Can you be too clean to be healthy? Doctors are now saying the answer is yes -- and that some exposure to dirt and pets early in infancy can help prevent allergies, asthma and autoimmune diseases.
Who doesn’t carry hand sanitizer or worry about e-coli or exposure to diseases? Yet doctors are saying now that cleanliness isn’t always next to godliness. Exposure to dirt and pets early in infancy can help build immune systems and prevent allergies. Who ever thought that crawling around in the dirt, being exposed to rodents, roaches and cats, and having a pet like a dog or being raised on a farm might actually inoculate babies towards long-term health?
Doctors call the not-so-clean theory the "hygiene hypothesis" and WebMD is among those reporting and recommending that a less than totally hygienic environment promotes good health. Here is the info, but it begs another question. Where is the green balance? How much nasty nature is good and when is it too much? We'd love to hear your thoughts.
According the one story on WebMD, “when exposure to parasites, bacteria, and viruses is limited early in life, children face a greater chance of having allergies, asthma, and other autoimmune diseases during adulthood.”
WebMD quotes doctor Thomas W. McCade, PhD, a biological anthropologist specializing in human population biology at Northwestern University, Evanston, Ill. The professor is director of the Laboratory for Human Biology Research, Northwestern University: “Just as a baby's brain needs stimulation, input, and interaction to develop normally, the young immune system is strengthened by exposure to everyday germs so that it can learn, adapt, and regulate itself.”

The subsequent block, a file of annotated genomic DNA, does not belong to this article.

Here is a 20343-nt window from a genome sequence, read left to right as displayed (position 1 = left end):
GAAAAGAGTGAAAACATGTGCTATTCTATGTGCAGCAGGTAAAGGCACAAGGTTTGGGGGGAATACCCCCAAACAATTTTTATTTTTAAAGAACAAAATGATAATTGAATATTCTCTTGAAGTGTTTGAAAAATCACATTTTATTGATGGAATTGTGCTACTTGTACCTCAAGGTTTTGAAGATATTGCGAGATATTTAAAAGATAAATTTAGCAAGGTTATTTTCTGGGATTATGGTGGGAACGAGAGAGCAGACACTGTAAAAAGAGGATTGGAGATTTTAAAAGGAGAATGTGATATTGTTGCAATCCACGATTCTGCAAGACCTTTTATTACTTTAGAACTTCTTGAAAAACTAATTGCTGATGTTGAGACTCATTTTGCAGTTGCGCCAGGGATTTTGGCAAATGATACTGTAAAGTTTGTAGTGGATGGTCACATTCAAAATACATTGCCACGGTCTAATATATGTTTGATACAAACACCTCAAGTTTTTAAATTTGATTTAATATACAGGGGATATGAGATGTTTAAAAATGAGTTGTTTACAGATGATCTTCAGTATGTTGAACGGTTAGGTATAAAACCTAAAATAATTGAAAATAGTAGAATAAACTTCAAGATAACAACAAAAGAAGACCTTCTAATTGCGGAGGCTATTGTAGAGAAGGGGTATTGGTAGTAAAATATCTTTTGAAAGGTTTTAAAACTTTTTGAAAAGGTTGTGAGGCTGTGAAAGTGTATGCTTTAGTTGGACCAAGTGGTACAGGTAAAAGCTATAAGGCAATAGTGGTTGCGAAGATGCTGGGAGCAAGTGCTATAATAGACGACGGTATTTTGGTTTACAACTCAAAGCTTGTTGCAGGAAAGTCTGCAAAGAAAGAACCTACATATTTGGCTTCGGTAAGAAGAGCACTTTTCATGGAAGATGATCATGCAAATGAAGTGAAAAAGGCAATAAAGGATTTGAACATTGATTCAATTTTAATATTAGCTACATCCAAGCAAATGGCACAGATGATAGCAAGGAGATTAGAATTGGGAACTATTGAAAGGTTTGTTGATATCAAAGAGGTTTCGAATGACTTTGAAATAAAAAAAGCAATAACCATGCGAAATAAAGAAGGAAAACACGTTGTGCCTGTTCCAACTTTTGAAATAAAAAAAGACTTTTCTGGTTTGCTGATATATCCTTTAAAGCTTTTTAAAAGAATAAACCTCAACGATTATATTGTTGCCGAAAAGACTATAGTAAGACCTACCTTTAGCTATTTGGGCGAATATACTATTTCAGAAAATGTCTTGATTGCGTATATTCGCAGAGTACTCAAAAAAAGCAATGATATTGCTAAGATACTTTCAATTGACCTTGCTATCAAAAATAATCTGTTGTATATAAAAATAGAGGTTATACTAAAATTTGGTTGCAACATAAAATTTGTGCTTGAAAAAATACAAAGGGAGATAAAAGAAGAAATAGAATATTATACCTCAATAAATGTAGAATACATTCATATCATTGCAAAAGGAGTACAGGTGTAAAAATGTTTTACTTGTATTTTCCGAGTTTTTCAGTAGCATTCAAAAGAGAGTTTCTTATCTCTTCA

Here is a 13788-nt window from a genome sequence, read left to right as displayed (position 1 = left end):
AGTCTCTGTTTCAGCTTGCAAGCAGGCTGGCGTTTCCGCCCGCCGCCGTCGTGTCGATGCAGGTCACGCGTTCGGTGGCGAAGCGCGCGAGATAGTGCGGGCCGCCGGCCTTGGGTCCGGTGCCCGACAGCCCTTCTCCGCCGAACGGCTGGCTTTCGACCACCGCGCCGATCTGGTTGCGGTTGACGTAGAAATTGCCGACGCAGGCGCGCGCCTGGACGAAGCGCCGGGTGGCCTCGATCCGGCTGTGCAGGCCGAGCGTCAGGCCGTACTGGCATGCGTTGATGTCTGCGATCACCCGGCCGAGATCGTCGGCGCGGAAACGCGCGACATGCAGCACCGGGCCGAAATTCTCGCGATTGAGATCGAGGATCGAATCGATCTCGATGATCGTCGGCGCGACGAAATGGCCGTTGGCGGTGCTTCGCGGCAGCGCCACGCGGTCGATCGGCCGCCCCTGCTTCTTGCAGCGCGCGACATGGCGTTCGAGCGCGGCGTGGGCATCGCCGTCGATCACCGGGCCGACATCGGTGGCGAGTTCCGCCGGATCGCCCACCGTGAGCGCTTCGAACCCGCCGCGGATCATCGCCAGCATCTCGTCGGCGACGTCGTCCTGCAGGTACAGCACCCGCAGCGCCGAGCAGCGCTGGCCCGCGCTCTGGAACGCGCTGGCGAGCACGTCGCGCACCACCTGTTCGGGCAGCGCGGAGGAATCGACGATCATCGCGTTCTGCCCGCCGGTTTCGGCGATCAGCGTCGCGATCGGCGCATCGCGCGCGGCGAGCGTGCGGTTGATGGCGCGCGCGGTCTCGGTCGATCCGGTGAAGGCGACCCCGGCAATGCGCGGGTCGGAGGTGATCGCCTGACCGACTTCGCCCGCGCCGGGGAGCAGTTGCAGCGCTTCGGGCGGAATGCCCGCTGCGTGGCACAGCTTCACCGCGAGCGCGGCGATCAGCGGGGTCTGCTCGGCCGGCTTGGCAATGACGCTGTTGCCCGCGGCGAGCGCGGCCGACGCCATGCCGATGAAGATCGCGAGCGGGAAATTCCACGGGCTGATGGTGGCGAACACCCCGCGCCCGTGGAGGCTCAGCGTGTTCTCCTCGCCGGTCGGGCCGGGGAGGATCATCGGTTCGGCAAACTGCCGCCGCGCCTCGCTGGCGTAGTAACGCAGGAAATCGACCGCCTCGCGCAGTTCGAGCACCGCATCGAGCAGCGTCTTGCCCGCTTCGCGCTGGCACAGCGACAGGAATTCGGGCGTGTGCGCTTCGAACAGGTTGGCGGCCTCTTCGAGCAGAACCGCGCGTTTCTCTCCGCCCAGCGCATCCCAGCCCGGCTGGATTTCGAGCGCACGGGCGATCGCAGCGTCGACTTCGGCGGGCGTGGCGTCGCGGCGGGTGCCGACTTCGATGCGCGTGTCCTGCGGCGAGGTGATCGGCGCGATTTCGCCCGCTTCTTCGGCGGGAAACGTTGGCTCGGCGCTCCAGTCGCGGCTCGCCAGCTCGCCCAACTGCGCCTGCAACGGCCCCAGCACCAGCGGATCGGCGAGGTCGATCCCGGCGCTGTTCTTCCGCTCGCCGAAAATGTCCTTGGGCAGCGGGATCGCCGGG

Another recent study WebMd reported looked at 467 inner-city infants tracked from when they were in the womb in Baltimore, Boston, New York City and Saint Louis. It reported that infants exposed to “household bacteria and allergens from rodents, roaches and cats during their first year of life” -- ooohh Yuck! had less wheezing and asthma.
Study results surprised everyone, because earlier studies had found the opposite.
"What we found was somewhat surprising and somewhat contradictory to our original predictions," study co-author Dr. Robert Wood, chief of the Division of Allergy and Immunology at the Johns Hopkins Children's Center in Baltimore told WebMD.
The study put filth in rather interesting terms: “About 41 percent of allergy-free and wheeze-free children in the study grew up in homes that were rich with allergens and bacteria. By contrast, only 8 percent of children who suffered from both allergy and wheezing had been exposed to these substances in their first year of life.”
WebMD says, “As many as half of all 3-year-olds in the United States suffer from wheezing illnesses, and recurrent wheezing and allergies are considered a risk factor for asthma in later life, researchers said. According to the American Lung Association, asthma remains one of the most common pediatric illnesses, affecting about 7 million American children.”
McDade told WebMD, "I'd like to see a recalibration toward common sense. You don't have to wash or sanitize everything." He also thinks far fewer antibiotics should be prescribed.